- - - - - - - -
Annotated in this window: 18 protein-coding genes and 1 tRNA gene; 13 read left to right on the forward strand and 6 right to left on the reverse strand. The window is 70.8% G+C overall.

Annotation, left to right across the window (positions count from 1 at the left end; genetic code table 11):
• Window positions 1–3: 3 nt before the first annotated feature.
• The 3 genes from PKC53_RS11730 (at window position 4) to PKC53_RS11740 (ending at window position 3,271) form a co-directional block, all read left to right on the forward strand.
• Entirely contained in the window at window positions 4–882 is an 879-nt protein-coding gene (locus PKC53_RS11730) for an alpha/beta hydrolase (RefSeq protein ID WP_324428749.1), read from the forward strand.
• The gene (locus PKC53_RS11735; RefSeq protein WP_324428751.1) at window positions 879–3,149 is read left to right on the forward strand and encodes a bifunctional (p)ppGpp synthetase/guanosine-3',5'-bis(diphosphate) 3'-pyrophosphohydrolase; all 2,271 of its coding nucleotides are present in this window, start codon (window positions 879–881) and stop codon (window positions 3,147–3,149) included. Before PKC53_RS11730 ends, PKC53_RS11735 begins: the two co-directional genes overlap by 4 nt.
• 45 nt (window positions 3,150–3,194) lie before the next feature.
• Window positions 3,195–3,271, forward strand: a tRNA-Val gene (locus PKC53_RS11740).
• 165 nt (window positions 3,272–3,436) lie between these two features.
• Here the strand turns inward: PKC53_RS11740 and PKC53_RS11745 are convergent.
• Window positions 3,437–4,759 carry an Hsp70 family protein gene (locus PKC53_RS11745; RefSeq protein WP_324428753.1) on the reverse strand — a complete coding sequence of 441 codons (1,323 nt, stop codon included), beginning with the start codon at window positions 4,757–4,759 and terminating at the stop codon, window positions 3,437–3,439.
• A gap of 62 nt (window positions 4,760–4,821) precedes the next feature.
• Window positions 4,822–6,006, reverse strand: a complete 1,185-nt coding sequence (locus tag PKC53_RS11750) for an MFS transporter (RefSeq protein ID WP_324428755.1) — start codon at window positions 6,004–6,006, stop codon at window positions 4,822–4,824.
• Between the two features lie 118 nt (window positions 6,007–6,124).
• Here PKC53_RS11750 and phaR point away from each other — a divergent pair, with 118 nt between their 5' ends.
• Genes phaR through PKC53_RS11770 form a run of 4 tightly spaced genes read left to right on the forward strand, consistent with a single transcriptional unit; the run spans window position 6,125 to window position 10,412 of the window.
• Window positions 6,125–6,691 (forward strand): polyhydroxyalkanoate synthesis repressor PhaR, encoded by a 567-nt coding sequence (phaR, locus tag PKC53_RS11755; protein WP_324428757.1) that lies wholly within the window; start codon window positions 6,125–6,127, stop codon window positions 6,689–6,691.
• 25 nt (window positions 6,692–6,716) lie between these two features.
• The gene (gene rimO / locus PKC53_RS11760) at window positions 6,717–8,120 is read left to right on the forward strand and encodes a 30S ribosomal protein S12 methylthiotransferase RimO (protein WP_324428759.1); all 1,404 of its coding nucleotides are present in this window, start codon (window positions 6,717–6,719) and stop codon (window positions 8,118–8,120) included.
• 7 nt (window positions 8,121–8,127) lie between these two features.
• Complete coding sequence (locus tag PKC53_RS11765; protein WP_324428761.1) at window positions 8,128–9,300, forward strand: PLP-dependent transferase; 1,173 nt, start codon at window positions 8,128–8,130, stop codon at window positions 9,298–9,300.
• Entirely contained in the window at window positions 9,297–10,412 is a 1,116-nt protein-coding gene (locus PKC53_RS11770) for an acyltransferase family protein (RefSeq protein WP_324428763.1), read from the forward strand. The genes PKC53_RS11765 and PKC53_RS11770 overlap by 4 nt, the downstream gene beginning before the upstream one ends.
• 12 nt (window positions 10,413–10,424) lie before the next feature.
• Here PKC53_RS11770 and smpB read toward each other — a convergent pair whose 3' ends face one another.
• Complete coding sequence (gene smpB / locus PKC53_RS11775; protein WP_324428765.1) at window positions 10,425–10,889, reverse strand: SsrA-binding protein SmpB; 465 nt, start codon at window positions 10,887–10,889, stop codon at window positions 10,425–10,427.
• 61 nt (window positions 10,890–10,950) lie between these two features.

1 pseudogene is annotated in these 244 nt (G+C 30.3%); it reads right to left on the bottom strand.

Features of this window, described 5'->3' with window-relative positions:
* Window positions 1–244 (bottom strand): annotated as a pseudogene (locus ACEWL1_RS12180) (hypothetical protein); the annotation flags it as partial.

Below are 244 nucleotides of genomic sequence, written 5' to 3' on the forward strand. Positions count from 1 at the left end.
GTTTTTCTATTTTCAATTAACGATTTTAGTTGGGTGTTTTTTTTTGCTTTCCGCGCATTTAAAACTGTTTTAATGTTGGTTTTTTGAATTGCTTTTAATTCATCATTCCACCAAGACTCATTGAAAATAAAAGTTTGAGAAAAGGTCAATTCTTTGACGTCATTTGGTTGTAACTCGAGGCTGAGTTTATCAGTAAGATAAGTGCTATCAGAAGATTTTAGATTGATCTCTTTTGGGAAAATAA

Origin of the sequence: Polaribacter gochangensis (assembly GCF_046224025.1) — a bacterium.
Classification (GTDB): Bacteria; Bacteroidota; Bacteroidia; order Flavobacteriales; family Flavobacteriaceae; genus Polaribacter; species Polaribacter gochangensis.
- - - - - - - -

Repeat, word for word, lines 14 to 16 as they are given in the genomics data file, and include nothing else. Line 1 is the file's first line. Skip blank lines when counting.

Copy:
• Between the two features lie 118 nt (window positions 6,007–6,124).
• Here PKC53_RS11750 and phaR point away from each other — a divergent pair, with 118 nt between their 5' ends.
• Genes phaR through PKC53_RS11770 form a run of 4 tightly spaced genes read left to right on the forward strand, consistent with a single transcriptional unit; the run spans window position 6,125 to window position 10,412 of the window.